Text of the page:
Workshop of the World

stories of industry in & around Philadelphia

Brush Generating Station, 1881 & 1909
2011-2041 Ranstead Street, Philadelphia PA 19102
(also 2030 Ludlow Street)

Helene Schenck & Michael Parrington, Workshop of the World (Oliver Evans Press, 1990).

The Brush arc lamp was selected in 1878 by the Franklin Institute as superior to all others tested in that year.  It was the first really efficient and complete arc lighting system. In 1881, the Brush Electric Light Co. of Philadelphia was formed under the de facto leadership of Thomas Dolan. Dolan had proposed to Philadelphia's City Select and Common Councils to light Chestnut Street from river to river with "lamps so strong that newspapers could be read on the street at night". 1 The price tag of $5,000 was rejected as too expensive; accordingly, Dolan offered to light the street at the company's expense for one year on a trial basis. Property was purchased on Johnson (later Ranstead) Street, just north of Chestnut Street, between 20th and 21st Streets.

There a brick station was erected and equipped with four Babcock and Wilcox boilers from New York, eight Porter-Allen steam engines of 45 horsepower each from the Southwark Foundry and Machine Company, and eight dynamos, lamps of various sizes, 11,000 carbons, and other necessities from The Brush Electric Co. of Cleveland. 2

On December 3, 1881, the 49 new arc lights, high on 40-foot tall iron poles painted red, were turned on, making the gas lamps burning beside them on Chestnut Street look "yellow, dim, and sickly".
3 This street lighting was Philadelphia's first electric utility service.

The success of the company and the demand for lights necessitated an increase to the station's capacity; a new boiler house was built in 1884 and an additional story added to the generating station.

Between 1881 and 1895, more than 20 small local electric companies sprang up in Philadelphia alone, operating at a number of different frequencies and voltages. This period of struggling for political, legal, and financial supremacy was brought to an end in 1902 by the consolidation of all the small companies into the Philadelphia Electric Company with the right to operate in the whole city of Philadelphia.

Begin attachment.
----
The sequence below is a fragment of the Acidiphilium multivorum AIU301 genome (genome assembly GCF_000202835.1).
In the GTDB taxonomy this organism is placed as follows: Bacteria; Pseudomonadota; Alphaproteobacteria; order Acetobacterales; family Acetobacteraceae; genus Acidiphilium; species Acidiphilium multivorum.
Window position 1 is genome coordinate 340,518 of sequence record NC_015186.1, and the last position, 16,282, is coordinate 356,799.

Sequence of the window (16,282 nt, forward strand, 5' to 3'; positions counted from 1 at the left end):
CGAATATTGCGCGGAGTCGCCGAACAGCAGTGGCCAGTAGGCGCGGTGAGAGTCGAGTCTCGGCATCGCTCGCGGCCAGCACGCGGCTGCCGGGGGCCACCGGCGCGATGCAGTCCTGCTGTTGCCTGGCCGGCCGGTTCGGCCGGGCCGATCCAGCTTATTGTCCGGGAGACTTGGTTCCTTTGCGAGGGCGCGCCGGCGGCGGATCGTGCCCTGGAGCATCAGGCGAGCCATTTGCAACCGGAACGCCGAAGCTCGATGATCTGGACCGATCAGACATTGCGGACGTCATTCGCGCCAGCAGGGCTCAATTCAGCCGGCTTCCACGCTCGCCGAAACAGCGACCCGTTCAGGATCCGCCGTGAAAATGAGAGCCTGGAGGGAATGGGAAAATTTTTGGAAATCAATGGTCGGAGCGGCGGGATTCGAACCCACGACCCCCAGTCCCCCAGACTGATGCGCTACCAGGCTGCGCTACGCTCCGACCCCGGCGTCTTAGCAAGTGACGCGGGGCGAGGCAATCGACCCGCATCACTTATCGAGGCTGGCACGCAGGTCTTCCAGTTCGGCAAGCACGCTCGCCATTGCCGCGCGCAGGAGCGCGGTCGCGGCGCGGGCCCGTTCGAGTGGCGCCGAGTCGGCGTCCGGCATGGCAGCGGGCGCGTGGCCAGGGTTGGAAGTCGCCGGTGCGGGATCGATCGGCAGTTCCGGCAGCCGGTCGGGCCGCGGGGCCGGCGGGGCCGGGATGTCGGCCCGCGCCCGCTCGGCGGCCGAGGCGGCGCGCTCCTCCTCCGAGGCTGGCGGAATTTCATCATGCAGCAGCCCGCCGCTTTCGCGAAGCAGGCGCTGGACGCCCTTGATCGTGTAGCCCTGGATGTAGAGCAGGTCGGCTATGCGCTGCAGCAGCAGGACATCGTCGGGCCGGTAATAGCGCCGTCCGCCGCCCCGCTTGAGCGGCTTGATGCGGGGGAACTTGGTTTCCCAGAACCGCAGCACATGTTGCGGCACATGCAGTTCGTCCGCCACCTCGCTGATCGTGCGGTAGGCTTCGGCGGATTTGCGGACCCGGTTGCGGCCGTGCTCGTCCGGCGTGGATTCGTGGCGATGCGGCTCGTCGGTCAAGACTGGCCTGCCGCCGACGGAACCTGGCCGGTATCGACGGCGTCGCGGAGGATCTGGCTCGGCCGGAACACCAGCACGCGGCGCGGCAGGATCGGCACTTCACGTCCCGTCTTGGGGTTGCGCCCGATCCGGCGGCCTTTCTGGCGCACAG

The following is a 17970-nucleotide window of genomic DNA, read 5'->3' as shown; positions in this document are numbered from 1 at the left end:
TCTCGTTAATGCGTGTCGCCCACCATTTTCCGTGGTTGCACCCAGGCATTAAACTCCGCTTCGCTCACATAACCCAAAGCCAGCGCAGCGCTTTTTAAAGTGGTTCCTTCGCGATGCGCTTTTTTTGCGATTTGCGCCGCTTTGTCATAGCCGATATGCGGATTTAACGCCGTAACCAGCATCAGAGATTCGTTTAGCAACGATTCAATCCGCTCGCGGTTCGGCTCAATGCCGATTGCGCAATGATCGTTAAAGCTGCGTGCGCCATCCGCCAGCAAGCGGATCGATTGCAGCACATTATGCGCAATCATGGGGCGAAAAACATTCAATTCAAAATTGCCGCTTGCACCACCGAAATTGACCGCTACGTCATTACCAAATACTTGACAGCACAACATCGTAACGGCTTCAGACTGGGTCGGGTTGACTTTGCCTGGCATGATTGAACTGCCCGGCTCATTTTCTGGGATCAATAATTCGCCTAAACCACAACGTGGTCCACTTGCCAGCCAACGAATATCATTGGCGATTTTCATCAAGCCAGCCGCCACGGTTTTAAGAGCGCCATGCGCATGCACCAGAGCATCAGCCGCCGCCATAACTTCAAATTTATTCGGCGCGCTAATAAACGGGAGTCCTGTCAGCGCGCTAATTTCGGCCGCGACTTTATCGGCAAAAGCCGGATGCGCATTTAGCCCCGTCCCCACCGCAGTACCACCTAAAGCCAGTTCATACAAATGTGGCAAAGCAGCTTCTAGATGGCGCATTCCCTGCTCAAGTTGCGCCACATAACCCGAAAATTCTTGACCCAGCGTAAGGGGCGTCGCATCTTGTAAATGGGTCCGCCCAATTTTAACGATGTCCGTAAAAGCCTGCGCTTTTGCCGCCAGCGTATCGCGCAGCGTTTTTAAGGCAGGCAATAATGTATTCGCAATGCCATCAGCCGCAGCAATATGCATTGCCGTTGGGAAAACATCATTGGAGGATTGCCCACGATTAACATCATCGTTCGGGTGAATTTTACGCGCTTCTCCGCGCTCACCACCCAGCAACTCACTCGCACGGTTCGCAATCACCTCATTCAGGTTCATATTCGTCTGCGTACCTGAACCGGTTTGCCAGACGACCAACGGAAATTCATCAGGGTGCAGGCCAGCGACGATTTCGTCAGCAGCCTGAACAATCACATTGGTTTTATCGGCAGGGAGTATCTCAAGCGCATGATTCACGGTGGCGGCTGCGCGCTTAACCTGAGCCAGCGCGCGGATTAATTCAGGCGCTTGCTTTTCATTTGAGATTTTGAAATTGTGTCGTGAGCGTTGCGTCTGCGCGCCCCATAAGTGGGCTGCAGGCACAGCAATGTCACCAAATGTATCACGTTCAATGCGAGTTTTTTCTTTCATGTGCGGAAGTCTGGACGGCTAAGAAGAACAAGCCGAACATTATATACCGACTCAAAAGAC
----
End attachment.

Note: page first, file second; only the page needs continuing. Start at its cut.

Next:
The plant presently functions as the Ludlow Substation for the Philadelphia Electric Company; it is also used by SEPTA as a converter facility.

1  Nicholas Wainwright, History of the Philadelphia Electric Company, 1881-1961 (Philadelphia, 1961), p. 16.
2  Wainwright, p. 18.
3  Wainwright, p. 19-21. The writer quoted went on to report that "...while the authorities appeared enthusiastic about the arc lights, they did not turn off the Chestnut Street gas lights, which continued to burn along with the electric ones.  This dual lighting may have stemmed from caution, but was, more probably, sheer absent-mindedness on the part of someone who failed to cancel the gas contract."

Update May 2007 (by Harry Kyriakodis):
On page 102 of History of the Philadelphia Electric Company, Wainwright writes that Mayor Reyburn threw a switch to light up Market Street east of City Hall on New Year's Eve for 1909. Citizens liked this new lighting so much that the Philadelphia City Select and Common Councils passed an ordinance calling for nearly a thousand additional arc lights. Then comes this: "The size of the contract necessitated a rearrangement within Philadelphia Electric's system. The old Brush station was demolished and in its place was erected a one-story building which housed forty 125-arc light machines supplied with current from Christian Street... These lamps were turned on by Mayor Reyburn at a ceremony on September 15..." Furthermore, the 1895 Bromley atlas shows that the original 1881 structure was much smaller than the replacement one still standing on the site. And it certainly looks like the 1909 plant always had "The Philadelphia Electric Company" along its cornice; the company, later known as PECO, was incorporated in 1902. PECO Energy Company and Unicom Corporation merged in 2000 to form Exelon Corporation.